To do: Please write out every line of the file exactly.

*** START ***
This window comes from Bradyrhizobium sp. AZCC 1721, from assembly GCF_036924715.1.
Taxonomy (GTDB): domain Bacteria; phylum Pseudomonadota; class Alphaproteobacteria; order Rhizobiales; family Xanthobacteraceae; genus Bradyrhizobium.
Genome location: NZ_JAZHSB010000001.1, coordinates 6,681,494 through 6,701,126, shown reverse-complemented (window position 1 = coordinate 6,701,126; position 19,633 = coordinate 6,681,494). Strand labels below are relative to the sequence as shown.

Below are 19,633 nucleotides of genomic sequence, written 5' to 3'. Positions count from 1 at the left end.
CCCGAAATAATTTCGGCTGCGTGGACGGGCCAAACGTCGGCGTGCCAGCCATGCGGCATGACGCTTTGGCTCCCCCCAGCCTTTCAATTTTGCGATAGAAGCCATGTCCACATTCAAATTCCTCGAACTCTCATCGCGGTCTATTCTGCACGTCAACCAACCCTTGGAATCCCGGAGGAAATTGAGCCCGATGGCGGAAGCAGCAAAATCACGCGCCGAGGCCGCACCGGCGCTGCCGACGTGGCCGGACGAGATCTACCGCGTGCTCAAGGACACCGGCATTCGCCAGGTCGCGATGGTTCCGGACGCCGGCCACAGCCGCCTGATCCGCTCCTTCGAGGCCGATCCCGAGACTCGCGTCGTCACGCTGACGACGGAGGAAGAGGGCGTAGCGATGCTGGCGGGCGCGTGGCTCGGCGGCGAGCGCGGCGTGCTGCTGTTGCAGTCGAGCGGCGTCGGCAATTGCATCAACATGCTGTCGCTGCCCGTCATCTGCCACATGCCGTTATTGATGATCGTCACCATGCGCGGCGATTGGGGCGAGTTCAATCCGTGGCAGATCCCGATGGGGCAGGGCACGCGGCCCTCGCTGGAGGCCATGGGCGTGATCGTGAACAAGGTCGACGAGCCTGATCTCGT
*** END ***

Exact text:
This window comes from Bradyrhizobium sp. AZCC 1721, from assembly GCF_036924715.1.
Taxonomy (GTDB): domain Bacteria; phylum Pseudomonadota; class Alphaproteobacteria; order Rhizobiales; family Xanthobacteraceae; genus Bradyrhizobium.
Genome location: NZ_JAZHSB010000001.1, coordinates 6,681,494 through 6,701,126, shown reverse-complemented (window position 1 = coordinate 6,701,126; position 19,633 = coordinate 6,681,494). Strand labels below are relative to the sequence as shown.

Below are 19,633 nucleotides of genomic sequence, written 5' to 3'. Positions count from 1 at the left end.
CCCGAAATAATTTCGGCTGCGTGGACGGGCCAAACGTCGGCGTGCCAGCCATGCGGCATGACGCTTTGGCTCCCCCCAGCCTTTCAATTTTGCGATAGAAGCCATGTCCACATTCAAATTCCTCGAACTCTCATCGCGGTCTATTCTGCACGTCAACCAACCCTTGGAATCCCGGAGGAAATTGAGCCCGATGGCGGAAGCAGCAAAATCACGCGCCGAGGCCGCACCGGCGCTGCCGACGTGGCCGGACGAGATCTACCGCGTGCTCAAGGACACCGGCATTCGCCAGGTCGCGATGGTTCCGGACGCCGGCCACAGCCGCCTGATCCGCTCCTTCGAGGCCGATCCCGAGACTCGCGTCGTCACGCTGACGACGGAGGAAGAGGGCGTAGCGATGCTGGCGGGCGCGTGGCTCGGCGGCGAGCGCGGCGTGCTGCTGTTGCAGTCGAGCGGCGTCGGCAATTGCATCAACATGCTGTCGCTGCCCGTCATCTGCCACATGCCGTTATTGATGATCGTCACCATGCGCGGCGATTGGGGCGAGTTCAATCCGTGGCAGATCCCGATGGGGCAGGGCACGCGGCCCTCGCTGGAGGCCATGGGCGTGATCGTGAACAAGGTCGACGAGCCTGATCTCGT